What counts as an ad view? Is it when the ad is technically served, or when the ad is actually able to be seen by a human visitor?
No one can definitively answer that question because there’s no standard in the display advertising industry for what counts as “viewability” — which is a problem Neal Mohan, Google’s VP of Display and Video Advertising Products, says needs to be fixed.
According to the MRC standard definition of viewability, a ‘viewable ad’ is one that has been rendered on a screen for a person to view.
This kind of viewability should be adopted as a currency by the display advertising industry, Mohan says, citing statistics as proof of the business impact to buying based on viewable impressions.
In tests conducted this month, advertisers saw the following improvements when measuring ads using Google’s Active View Technology:
“… viewable ads saw conversion rates improve by as much as 50%. These viewable ads, with a minimum of 50% in view for a minimum of one second, drove a brand lift of 10.3% while non-viewable ads didn’t contribute to lift at all.”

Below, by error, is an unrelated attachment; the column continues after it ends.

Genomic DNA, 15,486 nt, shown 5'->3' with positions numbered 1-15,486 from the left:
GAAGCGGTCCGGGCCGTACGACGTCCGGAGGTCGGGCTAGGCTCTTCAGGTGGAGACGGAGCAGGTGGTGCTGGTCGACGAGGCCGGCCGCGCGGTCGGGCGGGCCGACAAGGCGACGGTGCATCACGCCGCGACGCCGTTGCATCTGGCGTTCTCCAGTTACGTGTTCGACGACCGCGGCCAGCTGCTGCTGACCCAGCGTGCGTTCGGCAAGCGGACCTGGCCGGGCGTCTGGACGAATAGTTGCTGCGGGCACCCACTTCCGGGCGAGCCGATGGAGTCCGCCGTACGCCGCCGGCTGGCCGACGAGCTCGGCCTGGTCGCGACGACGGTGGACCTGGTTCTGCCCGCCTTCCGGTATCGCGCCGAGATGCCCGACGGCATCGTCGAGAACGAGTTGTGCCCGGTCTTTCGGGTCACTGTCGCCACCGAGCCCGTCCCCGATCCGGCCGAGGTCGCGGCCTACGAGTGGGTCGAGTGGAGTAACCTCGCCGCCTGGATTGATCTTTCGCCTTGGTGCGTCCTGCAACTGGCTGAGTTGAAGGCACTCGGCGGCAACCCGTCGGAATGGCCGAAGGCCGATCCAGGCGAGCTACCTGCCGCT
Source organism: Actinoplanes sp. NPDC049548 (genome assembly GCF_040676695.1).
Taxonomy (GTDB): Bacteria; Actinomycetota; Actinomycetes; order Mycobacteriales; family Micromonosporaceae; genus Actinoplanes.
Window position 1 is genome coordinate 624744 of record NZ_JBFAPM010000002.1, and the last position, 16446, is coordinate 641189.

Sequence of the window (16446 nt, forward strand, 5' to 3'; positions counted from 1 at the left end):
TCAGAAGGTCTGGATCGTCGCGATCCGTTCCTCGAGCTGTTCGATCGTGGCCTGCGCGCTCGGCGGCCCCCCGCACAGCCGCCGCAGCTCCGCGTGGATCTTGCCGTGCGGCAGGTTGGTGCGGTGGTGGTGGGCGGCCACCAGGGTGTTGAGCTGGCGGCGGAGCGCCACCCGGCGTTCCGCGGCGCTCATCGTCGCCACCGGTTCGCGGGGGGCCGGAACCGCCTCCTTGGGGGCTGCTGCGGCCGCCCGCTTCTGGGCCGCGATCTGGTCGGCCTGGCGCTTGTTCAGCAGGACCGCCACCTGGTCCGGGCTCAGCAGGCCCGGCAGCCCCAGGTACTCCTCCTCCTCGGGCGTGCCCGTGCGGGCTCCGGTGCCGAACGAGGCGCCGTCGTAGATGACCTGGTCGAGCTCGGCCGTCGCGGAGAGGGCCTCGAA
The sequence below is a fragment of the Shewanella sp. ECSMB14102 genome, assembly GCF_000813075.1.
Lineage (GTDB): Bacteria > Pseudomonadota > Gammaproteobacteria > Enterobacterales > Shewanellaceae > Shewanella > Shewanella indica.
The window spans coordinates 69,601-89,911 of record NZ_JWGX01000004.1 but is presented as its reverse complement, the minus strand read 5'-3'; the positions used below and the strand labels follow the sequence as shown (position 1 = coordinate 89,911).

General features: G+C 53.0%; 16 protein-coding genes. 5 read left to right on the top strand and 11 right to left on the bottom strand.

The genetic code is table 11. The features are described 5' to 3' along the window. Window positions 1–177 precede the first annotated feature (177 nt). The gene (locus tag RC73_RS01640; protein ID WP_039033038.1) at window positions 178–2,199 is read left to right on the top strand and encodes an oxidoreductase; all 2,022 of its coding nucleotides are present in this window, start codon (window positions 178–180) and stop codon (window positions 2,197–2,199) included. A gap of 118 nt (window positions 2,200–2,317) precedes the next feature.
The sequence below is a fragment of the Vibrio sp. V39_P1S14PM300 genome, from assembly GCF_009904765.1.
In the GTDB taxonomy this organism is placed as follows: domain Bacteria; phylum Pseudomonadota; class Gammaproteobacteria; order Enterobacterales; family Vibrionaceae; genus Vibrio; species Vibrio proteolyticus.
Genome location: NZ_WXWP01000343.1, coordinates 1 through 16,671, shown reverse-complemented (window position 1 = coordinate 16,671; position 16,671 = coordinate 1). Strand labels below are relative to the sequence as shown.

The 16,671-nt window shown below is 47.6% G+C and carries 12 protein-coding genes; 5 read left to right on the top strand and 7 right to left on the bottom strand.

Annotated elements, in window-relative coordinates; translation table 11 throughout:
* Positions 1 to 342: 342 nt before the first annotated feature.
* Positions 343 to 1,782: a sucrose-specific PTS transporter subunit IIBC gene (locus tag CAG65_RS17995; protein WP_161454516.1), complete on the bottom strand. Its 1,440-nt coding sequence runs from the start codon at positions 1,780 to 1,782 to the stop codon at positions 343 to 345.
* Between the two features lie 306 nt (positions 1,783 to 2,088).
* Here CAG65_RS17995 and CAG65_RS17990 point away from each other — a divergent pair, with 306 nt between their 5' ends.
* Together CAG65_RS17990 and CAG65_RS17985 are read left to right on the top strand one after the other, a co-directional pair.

While the Google is doing its part, more could be done by the industry as a whole, Mohan contends. Specifically, he suggests the industry take these major steps:
- Focus on counting viewable impressions: Mohan believes the industry should adopt 100% viewability, which means buying and selling only viewable impressions.
- Adopt a single standard for viewability: Mohan suggests the way to move forward is to adopt the MRC standard definition of viewability (linked to above).
- Resolve discrepancies in measurement: The way to do this, Mohan suggests, is to integrate measurement technology directly into ad serving, with viewability data being included amongst other campaign metrics.
Mohan admits viewability is still in its infancy, with things like viewability on mobile still to be considered as smartphone browsing becomes more prevalent. However, setting a standard for viewability is first step towards being able to tackle any of the greater issues.